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Emulators, AI, and iMessage: the Apple news of the week

This has been an odd few days for Apple news. Lots of fringe interest stories landed that don’t warrant full posts from us, but will nevertheless have pretty big repercussions for iPhone and iPad owners.

Below, I’ve highlighted the most notable news of the past week.

App Store guidelines now allow game emulators

Retro gamers rejoice! In a move completely out of left field, Apple has changed its App Store guidelines to allow game emulators on iOS, although all such apps are still banned from including anything illegal, such as pirated games. Still, it opens up for games companies like Sega, Capcom, and maybe even Nintendo to release game compendiums from their back catalogs, and we’ll likely see some third-party apps capable of playing retro games independently sourced by the user too.

Apple paid millions to use Shutterstock images in its AI development

It’s widely expected that iOS 18 will see Apple embracing AI, but as yet we don’t know exactly what that will look like. Reports that Apple has paid a boat load of money to license Shutterstock’s huge photo library points to machine learning improvements in Photos, or possibly a more “ethically sourced” generative AI that produces images based on user prompts.

Spotify can now create AI playlists from ChatGPT-style text prompts

Speaking of AI, music streamer Spotify is trialing a new “AI Playlist” feature that takes a written prompt and turns it into a set of tunes to match your mood. Examples include asking for”an indie folk playlist to give my brain a big warm hug” and “tracks for horse riding into the sunset.” Spotify already has a popular AI DJ feature, and this could be one area where Apple has to play AI catch-up with its own Music app.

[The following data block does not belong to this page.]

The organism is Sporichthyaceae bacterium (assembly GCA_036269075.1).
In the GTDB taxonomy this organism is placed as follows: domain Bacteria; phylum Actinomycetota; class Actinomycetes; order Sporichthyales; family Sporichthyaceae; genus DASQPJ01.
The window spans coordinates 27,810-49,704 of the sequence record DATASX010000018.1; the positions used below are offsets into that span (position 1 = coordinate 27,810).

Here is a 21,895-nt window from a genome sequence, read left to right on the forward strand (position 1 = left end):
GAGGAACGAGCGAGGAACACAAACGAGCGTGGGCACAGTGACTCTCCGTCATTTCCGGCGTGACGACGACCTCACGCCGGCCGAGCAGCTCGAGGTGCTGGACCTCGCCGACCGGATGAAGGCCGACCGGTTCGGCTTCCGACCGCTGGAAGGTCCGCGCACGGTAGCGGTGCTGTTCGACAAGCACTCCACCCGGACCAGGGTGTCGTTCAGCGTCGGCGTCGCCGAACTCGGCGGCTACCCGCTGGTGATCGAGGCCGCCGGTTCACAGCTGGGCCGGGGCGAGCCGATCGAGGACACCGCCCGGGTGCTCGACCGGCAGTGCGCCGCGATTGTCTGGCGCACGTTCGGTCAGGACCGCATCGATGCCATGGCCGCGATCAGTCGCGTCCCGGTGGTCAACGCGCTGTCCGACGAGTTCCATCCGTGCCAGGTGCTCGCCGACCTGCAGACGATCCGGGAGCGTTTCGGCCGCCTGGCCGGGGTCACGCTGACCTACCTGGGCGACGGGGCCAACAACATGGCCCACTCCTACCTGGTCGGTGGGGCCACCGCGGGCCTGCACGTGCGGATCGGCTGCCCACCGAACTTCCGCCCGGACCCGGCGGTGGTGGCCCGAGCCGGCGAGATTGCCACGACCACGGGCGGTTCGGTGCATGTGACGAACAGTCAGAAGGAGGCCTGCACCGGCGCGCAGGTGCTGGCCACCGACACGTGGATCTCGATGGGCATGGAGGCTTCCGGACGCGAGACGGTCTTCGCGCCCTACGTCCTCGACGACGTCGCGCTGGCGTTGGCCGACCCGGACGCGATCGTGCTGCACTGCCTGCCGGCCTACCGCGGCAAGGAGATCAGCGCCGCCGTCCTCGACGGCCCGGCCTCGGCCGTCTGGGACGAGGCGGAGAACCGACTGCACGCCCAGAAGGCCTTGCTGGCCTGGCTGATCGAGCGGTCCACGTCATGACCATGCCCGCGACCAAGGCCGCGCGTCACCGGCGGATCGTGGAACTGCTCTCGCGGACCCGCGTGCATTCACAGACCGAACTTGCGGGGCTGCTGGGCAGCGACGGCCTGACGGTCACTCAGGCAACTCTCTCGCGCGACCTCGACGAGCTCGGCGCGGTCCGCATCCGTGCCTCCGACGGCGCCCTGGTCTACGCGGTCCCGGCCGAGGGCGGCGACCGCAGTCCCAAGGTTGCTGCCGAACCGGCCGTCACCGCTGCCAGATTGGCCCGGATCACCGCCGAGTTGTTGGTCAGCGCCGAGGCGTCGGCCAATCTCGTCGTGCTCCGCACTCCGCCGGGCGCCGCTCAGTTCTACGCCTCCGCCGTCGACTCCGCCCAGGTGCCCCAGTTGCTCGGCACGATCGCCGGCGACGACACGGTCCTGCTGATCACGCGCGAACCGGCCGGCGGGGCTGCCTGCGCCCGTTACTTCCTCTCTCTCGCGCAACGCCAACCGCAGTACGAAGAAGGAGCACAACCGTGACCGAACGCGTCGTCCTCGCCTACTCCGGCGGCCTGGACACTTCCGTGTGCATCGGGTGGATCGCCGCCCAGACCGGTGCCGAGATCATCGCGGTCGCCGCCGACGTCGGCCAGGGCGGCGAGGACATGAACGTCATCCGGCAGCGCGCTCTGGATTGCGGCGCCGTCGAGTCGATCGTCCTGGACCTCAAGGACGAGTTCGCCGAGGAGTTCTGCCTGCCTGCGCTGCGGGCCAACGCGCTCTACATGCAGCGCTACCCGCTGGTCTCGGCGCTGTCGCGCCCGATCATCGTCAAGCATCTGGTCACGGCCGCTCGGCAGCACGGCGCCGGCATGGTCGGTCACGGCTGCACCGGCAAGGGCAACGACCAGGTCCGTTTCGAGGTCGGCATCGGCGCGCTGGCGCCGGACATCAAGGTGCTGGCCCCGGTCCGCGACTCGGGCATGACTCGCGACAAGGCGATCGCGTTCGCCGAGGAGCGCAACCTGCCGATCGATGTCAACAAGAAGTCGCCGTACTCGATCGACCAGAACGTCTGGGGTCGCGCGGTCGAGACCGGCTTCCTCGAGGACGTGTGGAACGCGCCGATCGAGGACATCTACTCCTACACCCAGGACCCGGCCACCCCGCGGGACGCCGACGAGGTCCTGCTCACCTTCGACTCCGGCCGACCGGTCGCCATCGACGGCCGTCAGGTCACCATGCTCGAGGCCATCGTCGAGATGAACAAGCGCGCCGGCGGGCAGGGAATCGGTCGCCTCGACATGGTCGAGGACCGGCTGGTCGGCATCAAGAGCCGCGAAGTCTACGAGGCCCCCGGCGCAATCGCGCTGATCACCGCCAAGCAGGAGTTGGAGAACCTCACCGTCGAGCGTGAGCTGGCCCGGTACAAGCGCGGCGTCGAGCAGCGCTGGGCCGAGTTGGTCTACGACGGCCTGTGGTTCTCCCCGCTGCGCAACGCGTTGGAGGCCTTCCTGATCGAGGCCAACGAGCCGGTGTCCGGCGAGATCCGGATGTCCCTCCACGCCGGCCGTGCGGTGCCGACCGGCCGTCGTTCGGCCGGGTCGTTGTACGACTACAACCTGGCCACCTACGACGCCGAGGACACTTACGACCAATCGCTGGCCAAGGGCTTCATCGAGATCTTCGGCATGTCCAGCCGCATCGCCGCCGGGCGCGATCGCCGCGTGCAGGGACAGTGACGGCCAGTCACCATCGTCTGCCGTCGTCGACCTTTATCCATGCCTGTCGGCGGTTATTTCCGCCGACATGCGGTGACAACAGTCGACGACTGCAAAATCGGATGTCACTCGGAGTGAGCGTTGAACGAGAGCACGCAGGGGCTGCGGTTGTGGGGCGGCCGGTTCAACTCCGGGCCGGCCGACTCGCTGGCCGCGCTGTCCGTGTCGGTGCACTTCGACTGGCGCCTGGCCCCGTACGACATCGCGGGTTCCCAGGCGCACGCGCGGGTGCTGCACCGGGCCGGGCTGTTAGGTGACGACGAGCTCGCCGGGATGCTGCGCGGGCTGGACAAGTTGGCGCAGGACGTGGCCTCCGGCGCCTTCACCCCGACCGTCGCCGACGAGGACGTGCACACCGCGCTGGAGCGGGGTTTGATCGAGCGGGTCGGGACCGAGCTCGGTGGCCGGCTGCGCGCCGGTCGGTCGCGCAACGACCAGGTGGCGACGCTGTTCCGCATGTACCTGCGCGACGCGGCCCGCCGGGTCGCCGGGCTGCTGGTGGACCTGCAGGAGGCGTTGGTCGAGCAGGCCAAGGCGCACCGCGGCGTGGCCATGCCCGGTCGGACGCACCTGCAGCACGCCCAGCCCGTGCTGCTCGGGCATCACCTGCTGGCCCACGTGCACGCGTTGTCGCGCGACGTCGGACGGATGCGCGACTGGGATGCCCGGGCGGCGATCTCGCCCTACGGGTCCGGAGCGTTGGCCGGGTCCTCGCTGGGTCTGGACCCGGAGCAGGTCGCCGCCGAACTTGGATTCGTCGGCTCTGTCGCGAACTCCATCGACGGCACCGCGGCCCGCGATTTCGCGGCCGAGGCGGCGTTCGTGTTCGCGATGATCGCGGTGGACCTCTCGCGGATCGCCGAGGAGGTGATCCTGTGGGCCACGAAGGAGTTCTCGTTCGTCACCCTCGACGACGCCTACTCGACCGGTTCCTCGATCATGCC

Astoundingly unsafe iMessage bridge Sunbird is back

A service that attempts to bridge the gap between Android and iOS has returned after some pretty serious security issues. Those texting from a non-Apple device can use Sunbird to get those blue chat bubbles in Messages, accessing iMessage features that typically aren’t available on Android. The cost? You’ll have to give up your Apple ID login information and forget about end-to-end encryption.

Teenagers still overwhelmingly want iPhone and Apple Watch

According to a survey, Apple devices are still popular with the kids today. Apple services aren’t quite so hot though, with Spotify leading Apple Music and a bunch of video streaming apps beating out Apple TV+.